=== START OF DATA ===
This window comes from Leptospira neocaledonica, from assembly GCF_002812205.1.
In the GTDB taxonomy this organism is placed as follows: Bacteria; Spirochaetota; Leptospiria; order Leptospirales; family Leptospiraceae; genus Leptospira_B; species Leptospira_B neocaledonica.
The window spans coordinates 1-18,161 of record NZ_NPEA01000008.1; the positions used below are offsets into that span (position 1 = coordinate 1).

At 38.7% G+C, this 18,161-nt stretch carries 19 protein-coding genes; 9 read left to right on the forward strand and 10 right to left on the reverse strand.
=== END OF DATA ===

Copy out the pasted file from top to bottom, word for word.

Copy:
This window comes from Leptospira neocaledonica, from assembly GCF_002812205.1.
In the GTDB taxonomy this organism is placed as follows: Bacteria; Spirochaetota; Leptospiria; order Leptospirales; family Leptospiraceae; genus Leptospira_B; species Leptospira_B neocaledonica.
The window spans coordinates 1-18,161 of record NZ_NPEA01000008.1; the positions used below are offsets into that span (position 1 = coordinate 1).

At 38.7% G+C, this 18,161-nt stretch carries 19 protein-coding genes; 9 read left to right on the forward strand and 10 right to left on the reverse strand.